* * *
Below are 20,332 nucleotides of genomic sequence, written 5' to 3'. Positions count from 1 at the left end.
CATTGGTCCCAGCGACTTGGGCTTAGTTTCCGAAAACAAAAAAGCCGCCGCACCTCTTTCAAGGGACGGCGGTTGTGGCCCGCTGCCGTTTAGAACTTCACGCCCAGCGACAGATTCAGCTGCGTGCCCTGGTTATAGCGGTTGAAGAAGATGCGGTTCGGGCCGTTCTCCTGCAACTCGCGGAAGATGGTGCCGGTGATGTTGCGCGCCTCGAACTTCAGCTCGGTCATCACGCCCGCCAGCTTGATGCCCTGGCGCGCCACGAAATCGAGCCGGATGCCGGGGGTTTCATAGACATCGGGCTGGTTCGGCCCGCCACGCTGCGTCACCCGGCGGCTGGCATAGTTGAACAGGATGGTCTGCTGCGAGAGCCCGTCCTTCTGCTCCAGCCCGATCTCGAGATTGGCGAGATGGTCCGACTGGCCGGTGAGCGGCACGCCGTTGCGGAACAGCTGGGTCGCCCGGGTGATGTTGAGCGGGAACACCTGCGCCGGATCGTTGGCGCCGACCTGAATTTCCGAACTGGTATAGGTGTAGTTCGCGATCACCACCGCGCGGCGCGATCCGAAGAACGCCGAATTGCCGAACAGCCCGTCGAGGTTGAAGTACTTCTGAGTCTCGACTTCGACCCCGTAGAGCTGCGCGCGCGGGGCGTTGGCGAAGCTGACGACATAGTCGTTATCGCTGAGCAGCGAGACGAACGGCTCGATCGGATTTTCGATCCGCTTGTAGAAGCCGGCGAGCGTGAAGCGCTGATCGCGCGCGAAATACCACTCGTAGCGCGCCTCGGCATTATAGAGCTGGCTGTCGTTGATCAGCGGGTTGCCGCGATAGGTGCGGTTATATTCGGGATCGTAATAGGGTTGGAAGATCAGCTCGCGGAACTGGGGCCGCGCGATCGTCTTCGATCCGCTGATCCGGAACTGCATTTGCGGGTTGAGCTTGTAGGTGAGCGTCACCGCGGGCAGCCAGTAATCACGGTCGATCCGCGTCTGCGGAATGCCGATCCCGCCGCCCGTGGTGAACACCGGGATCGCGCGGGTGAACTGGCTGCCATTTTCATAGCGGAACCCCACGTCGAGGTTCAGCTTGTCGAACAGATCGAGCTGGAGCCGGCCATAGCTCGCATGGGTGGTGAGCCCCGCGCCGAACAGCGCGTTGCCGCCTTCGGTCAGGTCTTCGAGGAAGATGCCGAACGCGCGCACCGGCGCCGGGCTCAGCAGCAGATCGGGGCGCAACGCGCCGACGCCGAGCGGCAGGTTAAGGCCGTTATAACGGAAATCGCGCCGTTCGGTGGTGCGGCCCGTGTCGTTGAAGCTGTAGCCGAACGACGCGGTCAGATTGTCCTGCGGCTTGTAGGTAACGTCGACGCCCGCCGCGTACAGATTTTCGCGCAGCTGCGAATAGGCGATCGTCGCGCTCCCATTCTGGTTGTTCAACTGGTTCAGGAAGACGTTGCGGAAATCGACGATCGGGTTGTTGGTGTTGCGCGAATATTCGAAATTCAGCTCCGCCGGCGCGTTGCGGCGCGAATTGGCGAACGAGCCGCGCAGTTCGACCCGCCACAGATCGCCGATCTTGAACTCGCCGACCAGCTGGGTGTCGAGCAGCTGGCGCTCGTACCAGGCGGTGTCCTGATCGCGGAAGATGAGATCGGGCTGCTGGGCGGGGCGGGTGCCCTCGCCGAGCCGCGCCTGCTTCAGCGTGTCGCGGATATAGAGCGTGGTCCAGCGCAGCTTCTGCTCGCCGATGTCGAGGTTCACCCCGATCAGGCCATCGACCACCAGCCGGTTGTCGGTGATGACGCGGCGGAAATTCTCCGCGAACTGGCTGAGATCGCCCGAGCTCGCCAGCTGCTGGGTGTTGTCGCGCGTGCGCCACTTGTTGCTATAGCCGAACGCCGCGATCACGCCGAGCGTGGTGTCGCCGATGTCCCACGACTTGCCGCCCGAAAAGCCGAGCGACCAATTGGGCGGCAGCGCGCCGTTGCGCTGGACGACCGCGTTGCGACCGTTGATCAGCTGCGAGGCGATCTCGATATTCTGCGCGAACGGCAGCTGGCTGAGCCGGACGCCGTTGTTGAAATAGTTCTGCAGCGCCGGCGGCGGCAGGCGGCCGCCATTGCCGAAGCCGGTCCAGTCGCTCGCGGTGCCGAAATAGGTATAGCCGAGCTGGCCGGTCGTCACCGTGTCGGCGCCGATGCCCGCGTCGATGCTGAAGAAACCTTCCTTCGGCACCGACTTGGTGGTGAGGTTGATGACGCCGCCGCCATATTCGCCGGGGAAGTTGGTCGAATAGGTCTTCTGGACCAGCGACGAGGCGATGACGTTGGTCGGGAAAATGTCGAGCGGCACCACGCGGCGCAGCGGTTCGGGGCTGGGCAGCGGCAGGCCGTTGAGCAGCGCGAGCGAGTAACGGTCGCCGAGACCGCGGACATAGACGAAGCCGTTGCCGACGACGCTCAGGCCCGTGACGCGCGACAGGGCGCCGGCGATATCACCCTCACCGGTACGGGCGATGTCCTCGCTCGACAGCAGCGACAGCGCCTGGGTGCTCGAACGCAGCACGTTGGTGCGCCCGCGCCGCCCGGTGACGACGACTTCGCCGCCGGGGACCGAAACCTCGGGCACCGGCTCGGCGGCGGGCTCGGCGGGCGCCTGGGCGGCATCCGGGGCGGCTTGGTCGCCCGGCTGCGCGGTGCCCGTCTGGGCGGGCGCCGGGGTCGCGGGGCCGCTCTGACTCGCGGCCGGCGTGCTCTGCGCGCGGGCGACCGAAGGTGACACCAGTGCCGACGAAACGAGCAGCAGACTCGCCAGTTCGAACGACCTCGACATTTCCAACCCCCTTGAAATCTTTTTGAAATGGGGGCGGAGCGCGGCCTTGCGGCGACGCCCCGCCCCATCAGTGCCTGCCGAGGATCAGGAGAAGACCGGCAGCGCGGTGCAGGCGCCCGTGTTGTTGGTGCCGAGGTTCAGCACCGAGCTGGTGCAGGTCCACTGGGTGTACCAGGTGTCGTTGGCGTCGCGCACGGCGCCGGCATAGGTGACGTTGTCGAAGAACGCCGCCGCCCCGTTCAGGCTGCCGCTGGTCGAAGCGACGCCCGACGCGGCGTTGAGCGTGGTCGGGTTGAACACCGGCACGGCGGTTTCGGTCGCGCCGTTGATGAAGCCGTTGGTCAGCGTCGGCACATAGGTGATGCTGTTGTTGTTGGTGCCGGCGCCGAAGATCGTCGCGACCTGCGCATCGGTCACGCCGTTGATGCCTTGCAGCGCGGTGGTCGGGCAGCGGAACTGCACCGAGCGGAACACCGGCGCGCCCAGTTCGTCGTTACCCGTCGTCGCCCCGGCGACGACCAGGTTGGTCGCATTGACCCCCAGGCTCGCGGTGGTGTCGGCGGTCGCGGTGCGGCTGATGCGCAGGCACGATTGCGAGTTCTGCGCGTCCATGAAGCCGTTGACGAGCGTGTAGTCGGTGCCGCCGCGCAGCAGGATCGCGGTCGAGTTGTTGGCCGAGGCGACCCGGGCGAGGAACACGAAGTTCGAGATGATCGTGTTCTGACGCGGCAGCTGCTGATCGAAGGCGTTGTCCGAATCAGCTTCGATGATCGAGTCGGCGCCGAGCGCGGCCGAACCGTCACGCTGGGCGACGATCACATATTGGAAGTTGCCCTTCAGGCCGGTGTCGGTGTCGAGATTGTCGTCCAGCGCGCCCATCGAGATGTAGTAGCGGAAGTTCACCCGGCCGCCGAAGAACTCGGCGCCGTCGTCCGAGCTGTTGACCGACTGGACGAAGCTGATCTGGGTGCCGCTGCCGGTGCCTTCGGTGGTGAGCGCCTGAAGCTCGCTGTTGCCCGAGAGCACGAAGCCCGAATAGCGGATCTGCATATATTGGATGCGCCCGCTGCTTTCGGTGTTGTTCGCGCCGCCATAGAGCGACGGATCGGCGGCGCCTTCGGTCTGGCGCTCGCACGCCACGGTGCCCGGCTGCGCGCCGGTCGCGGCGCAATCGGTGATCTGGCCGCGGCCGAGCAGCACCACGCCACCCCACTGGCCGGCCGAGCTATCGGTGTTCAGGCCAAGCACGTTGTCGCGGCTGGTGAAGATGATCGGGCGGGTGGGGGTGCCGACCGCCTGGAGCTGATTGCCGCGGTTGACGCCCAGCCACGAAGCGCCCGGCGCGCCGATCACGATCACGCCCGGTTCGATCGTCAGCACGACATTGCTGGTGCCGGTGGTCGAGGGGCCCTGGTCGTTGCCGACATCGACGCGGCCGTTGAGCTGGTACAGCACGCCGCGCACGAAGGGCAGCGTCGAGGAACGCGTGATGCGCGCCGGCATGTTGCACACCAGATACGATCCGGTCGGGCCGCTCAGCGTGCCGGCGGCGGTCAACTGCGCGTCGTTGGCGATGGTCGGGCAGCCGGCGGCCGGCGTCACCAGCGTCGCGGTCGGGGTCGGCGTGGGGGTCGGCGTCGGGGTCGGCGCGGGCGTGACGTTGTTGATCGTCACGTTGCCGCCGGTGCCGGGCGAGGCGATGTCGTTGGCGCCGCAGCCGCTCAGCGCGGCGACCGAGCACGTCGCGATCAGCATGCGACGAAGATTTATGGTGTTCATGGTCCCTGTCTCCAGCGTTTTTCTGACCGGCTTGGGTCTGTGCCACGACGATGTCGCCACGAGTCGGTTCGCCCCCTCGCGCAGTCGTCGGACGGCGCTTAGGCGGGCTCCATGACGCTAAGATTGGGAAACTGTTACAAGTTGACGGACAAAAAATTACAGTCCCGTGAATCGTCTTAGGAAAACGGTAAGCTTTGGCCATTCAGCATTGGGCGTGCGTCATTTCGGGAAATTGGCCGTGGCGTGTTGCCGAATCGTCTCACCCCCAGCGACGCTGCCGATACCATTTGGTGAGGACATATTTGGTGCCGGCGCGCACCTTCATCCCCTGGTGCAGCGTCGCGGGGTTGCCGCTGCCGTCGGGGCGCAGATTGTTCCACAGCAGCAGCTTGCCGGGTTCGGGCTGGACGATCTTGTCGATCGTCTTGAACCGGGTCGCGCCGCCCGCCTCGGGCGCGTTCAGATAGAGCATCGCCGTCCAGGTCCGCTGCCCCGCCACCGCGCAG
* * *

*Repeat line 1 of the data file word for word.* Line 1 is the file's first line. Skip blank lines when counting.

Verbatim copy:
Below are 20,332 nucleotides of genomic sequence, written 5' to 3'. Positions count from 1 at the left end.